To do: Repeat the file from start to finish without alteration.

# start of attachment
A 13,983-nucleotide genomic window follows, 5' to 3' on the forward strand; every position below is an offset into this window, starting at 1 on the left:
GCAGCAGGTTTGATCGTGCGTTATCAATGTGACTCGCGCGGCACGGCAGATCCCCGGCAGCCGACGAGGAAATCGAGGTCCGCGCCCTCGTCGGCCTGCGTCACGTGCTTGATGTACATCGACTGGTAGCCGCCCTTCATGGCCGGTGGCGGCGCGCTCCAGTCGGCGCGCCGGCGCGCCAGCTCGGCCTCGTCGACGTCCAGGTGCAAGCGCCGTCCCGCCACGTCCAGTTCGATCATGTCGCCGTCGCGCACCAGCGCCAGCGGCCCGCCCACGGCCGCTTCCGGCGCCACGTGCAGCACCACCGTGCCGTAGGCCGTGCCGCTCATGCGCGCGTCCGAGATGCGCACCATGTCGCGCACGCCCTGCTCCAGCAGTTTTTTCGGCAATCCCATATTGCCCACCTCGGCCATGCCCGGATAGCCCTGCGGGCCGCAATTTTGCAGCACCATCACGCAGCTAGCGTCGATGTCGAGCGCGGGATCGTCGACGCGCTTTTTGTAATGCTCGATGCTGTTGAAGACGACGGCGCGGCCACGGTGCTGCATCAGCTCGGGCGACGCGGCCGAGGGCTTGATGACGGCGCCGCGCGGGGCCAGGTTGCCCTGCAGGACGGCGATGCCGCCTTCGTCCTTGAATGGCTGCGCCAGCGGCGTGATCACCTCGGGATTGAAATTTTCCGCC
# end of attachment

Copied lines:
A 13,983-nucleotide genomic window follows, 5' to 3' on the forward strand; every position below is an offset into this window, starting at 1 on the left:
GCAGCAGGTTTGATCGTGCGTTATCAATGTGACTCGCGCGGCACGGCAGATCCCCGGCAGCCGACGAGGAAATCGAGGTCCGCGCCCTCGTCGGCCTGCGTCACGTGCTTGATGTACATCGACTGGTAGCCGCCCTTCATGGCCGGTGGCGGCGCGCTCCAGTCGGCGCGCCGGCGCGCCAGCTCGGCCTCGTCGACGTCCAGGTGCAAGCGCCGTCCCGCCACGTCCAGTTCGATCATGTCGCCGTCGCGCACCAGCGCCAGCGGCCCGCCCACGGCCGCTTCCGGCGCCACGTGCAGCACCACCGTGCCGTAGGCCGTGCCGCTCATGCGCGCGTCCGAGATGCGCACCATGTCGCGCACGCCCTGCTCCAGCAGTTTTTTCGGCAATCCCATATTGCCCACCTCGGCCATGCCCGGATAGCCCTGCGGGCCGCAATTTTGCAGCACCATCACGCAGCTAGCGTCGATGTCGAGCGCGGGATCGTCGACGCGCTTTTTGTAATGCTCGATGCTGTTGAAGACGACGGCGCGGCCACGGTGCTGCATCAGCTCGGGCGACGCGGCCGAGGGCTTGATGACGGCGCCGCGCGGGGCCAGGTTGCCCTGCAGGACGGCGATGCCGCCTTCGTCCTTGAATGGCTGCGCCAGCGGCGTGATCACCTCGGGATTGAAATTTTCCGCC